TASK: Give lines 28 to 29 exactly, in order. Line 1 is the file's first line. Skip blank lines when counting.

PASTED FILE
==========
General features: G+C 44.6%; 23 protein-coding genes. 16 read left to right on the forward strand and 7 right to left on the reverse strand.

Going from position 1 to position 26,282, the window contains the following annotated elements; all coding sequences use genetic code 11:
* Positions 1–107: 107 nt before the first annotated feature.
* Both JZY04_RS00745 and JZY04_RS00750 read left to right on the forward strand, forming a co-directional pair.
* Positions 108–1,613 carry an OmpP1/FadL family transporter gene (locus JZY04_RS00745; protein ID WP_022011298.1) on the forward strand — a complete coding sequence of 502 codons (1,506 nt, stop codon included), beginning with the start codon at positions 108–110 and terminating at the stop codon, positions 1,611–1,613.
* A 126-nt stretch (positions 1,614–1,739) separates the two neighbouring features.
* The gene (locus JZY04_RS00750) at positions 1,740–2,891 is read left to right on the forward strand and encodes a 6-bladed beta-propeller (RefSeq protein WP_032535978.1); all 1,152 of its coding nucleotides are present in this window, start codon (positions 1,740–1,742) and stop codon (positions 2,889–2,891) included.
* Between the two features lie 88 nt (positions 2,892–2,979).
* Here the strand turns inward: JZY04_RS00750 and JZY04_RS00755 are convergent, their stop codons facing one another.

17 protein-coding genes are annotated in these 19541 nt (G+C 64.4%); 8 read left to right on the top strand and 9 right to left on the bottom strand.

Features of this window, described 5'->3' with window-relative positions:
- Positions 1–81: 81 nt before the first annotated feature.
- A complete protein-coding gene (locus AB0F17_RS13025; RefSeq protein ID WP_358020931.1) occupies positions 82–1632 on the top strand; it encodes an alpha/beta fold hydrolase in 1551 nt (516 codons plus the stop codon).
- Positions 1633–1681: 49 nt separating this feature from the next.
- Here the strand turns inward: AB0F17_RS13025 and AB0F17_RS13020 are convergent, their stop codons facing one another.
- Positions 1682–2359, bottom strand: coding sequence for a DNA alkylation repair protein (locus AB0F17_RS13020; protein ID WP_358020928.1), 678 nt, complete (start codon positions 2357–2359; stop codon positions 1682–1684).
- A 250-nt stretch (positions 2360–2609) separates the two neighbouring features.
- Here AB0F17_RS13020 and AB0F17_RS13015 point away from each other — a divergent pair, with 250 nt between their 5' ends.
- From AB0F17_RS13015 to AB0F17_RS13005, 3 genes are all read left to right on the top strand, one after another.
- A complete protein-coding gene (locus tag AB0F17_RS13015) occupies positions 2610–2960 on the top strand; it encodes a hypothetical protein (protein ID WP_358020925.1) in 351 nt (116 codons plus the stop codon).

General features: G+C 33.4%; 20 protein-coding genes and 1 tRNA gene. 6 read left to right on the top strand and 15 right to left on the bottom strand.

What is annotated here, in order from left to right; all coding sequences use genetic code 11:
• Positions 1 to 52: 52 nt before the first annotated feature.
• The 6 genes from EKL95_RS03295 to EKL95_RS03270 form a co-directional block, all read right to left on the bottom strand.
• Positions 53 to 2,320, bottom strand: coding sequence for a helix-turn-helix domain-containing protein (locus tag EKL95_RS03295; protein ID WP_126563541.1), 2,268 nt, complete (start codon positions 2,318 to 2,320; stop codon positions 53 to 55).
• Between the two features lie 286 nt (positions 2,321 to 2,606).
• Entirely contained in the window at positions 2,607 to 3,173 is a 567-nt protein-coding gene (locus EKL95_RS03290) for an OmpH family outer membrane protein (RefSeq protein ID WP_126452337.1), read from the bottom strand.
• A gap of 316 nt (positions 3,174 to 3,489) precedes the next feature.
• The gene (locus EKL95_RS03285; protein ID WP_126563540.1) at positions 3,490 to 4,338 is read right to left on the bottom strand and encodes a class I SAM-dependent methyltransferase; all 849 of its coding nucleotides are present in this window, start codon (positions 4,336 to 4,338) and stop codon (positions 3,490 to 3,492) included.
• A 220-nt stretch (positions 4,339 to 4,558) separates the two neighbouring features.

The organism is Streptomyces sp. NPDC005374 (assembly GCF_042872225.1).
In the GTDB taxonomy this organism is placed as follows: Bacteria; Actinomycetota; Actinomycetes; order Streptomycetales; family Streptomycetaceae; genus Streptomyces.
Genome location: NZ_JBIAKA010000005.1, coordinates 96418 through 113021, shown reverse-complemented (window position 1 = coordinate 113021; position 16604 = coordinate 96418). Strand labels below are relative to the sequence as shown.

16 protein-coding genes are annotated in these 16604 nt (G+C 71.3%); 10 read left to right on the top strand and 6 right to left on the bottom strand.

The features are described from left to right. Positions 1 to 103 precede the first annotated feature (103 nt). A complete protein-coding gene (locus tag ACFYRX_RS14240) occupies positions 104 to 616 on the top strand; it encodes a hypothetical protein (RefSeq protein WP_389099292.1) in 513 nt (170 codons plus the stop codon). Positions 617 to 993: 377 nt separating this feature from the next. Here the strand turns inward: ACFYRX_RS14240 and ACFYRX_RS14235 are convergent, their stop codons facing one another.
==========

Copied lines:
• A gap of 316 nt (positions 3,174 to 3,489) precedes the next feature.
• The gene (locus EKL95_RS03285; protein ID WP_126563540.1) at positions 3,490 to 4,338 is read right to left on the bottom strand and encodes a class I SAM-dependent methyltransferase; all 849 of its coding nucleotides are present in this window, start codon (positions 4,336 to 4,338) and stop codon (positions 3,490 to 3,492) included.